Marquette Neighborhood Association President Michael Jacob who is also paramedic with the Blooming Grove Fire Department reported on the MNA listserv before sunrise that city crews were already making good progress clearing the streets.

“…the amount of tree and other natural debris strewn across our streets was nothing short of stunning. Much was reasonably tucked to the side by the time I got back,” Jacob said.

Social media reports, including from Madison Mayor Paul Soglin, showed wind damage in the neighborhood including a traffic light at East Washington Avenue and Ingersoll and a large tree that dragged down power lines in the 1300 block of Jenifer Street behind the Willy Street Co-op.

3rd Annual MNA Community Garage Sale Saturday

10270806_10152143183143507_2022614522738275152_nThe Marquette Neighborhood Association’s 3rd Annual Neighborhood-wide Garage sale is Saturday June 14, 2014. On person’s junk is another person’s treasure and it seems there will be plenty of opportunities to prove this familiar saying. Over 50 addresses in the Marquette neighborhood and spilling over slightly into the Atwood Neighborhood are registered.

MNA will provide printed maps of the sale locations and those with leftover items, the St. Vincent dePaul store will stop by at the end of the sale (approximately 3 p.m.)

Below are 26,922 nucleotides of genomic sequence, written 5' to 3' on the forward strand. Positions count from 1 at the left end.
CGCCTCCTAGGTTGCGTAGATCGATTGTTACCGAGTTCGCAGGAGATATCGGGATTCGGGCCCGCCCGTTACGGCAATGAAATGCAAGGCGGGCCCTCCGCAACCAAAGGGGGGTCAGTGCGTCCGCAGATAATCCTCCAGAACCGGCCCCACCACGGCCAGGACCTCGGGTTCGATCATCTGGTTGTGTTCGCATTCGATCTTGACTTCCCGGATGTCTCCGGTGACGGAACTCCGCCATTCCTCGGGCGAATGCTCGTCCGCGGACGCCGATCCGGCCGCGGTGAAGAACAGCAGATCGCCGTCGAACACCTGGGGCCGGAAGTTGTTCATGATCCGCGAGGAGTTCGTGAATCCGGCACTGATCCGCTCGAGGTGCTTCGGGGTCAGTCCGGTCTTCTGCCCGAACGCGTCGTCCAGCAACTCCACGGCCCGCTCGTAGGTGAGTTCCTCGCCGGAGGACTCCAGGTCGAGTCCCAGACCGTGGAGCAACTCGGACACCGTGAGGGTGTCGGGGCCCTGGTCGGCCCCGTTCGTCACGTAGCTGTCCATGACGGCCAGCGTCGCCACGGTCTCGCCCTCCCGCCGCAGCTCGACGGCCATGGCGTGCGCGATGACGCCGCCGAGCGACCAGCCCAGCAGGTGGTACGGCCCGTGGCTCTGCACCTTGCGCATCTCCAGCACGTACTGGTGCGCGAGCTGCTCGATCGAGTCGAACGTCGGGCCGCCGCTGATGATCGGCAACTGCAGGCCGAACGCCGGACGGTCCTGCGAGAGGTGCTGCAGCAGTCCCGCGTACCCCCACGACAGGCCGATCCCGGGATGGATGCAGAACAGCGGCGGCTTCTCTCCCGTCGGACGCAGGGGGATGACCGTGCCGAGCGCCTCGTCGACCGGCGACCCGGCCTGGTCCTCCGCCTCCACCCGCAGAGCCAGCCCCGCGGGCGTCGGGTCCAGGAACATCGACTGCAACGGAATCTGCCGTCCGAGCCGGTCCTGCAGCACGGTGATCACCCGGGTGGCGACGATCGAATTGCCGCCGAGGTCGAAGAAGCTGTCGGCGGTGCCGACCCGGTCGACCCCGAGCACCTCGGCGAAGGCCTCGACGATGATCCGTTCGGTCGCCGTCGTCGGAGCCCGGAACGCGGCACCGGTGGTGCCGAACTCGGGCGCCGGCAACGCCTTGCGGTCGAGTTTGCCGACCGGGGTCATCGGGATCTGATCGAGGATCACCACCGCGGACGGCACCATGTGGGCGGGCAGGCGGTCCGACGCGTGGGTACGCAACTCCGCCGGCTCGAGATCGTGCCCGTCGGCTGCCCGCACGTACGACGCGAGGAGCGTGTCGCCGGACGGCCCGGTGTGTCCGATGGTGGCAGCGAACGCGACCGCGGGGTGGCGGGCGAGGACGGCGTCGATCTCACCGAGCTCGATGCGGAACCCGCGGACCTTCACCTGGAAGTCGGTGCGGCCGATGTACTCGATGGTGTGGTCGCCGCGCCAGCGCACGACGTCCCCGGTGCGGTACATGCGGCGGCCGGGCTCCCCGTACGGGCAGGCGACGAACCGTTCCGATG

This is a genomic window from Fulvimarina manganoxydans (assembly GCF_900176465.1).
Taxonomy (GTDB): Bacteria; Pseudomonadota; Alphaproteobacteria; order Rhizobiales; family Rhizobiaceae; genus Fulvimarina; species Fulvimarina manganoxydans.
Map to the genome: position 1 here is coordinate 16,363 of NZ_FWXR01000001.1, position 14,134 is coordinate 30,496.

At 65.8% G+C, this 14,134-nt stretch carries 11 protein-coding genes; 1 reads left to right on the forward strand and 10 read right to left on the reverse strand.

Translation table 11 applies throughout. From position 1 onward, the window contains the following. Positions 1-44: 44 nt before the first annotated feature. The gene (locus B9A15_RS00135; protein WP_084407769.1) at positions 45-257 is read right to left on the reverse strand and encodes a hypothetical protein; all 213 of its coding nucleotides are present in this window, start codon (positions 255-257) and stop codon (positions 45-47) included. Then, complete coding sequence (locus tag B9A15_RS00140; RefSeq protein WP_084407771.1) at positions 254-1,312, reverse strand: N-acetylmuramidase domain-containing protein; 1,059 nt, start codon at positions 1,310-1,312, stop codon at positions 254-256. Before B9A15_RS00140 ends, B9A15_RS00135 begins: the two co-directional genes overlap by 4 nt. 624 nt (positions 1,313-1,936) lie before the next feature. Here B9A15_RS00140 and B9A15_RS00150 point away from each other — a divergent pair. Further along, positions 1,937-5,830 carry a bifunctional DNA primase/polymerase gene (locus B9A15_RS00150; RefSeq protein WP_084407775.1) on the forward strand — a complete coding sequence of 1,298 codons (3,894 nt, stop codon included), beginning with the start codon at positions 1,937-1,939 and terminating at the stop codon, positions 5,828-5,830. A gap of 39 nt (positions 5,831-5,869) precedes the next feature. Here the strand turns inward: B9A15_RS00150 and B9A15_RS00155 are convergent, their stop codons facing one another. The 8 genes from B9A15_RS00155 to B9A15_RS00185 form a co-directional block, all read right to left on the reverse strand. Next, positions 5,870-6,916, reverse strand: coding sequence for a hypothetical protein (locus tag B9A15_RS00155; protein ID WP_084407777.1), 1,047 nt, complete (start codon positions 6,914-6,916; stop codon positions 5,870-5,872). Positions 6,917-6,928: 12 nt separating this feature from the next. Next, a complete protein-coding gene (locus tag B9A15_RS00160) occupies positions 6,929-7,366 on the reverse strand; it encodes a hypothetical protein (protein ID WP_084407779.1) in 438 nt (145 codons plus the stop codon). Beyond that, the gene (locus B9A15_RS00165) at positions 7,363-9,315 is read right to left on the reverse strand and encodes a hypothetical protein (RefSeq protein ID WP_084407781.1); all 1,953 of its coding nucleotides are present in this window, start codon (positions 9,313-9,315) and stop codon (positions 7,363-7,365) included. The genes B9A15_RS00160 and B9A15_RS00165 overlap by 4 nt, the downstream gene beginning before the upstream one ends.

This community event is sponsored by the Marquette Neighborhood Association (MNA). If you are not a member please consider joining. MNA will have a table the Waterfront Festival (June 7th and 8th) and Orton Park Festival (August 21st – 24th) – membership is only $5.

More information is at the event facebook page

Gallery: Marquette Waterfront Festival 2014

25th anniversary of festival ends in fine form

MWF2014eDespite a downpour Saturday evening that cut short the set by Lyrics Born, the 2014 Marquette Waterfront Festival was a thrilling success. Strong attendance both days was driven by excellent weather and deft booking by lead organizer Bob Queen who along with Nancy Kathman were honored Saturday “For bringing music to our neighborhood”.

See below for scenes from Sunday at the festival.

Marquette Waterfront Festival Celebrates 25 Years

Event begun to save elementary school, tai chi and other neighborhood treasures

Poster by: David Miller

Poster by: David Miller

The Marquette Waterfront Festival (June 7-8) is twenty five years-old this year and while not the youngest neighborhood gathering it has the special role of heralding the beginning of summer. Just a day or two following the end of the school year for area children, it is the perfect weekend celebration for families which was the original intent of the event when it began in 1990.

The festival was born during an all-out effort to prevent the possible closing of Marquette Elementary school and other potential neighborhood elitism that was starting to bubble up on the east end of the Marquette neighborhood.

While much attention seems to be focused in the Willy Street area, our neighborhood does stretch all the way to Division street, encompassing sleepy and pleasant streets between Eastwood drive and Lake Monona. It was at Yahara Place Park, a quiet strip of land where people mostly just gaze at the lake, that parent Bob Queen and others plotted their neighborhood comeback.